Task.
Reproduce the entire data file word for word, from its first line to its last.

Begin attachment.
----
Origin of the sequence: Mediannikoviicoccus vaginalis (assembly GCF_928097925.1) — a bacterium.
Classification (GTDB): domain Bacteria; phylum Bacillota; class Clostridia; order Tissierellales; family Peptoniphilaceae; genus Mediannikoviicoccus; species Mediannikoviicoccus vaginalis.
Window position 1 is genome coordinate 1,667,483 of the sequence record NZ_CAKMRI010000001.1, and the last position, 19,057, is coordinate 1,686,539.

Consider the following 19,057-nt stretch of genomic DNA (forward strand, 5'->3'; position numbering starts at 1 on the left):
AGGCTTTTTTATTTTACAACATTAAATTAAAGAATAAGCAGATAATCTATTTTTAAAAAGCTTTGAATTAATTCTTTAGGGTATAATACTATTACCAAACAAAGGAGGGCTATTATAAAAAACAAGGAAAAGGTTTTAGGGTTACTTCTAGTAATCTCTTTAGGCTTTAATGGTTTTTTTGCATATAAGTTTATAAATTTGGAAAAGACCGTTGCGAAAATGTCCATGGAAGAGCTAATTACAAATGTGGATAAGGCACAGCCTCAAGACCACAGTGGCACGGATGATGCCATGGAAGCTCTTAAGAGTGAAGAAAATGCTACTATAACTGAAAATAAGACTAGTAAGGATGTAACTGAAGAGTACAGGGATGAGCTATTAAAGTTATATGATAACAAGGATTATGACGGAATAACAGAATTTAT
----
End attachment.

Origin of the sequence: Mediannikoviicoccus vaginalis (assembly GCF_928097925.1) — a bacterium.
Classification (GTDB): domain Bacteria; phylum Bacillota; class Clostridia; order Tissierellales; family Peptoniphilaceae; genus Mediannikoviicoccus; species Mediannikoviicoccus vaginalis.
Window position 1 is genome coordinate 1,667,483 of the sequence record NZ_CAKMRI010000001.1, and the last position, 19,057, is coordinate 1,686,539.

Consider the following 19,057-nt stretch of genomic DNA (forward strand, 5'->3'; position numbering starts at 1 on the left):
AGGCTTTTTTATTTTACAACATTAAATTAAAGAATAAGCAGATAATCTATTTTTAAAAAGCTTTGAATTAATTCTTTAGGGTATAATACTATTACCAAACAAAGGAGGGCTATTATAAAAAACAAGGAAAAGGTTTTAGGGTTACTTCTAGTAATCTCTTTAGGCTTTAATGGTTTTTTTGCATATAAGTTTATAAATTTGGAAAAGACCGTTGCGAAAATGTCCATGGAAGAGCTAATTACAAATGTGGATAAGGCACAGCCTCAAGACCACAGTGGCACGGATGATGCCATGGAAGCTCTTAAGAGTGAAGAAAATGCTACTATAACTGAAAATAAGACTAGTAAGGATGTAACTGAAGAGTACAGGGATGAGCTATTAAAGTTATATGATAACAAGGATTATGACGGAATAACAGAATTTAT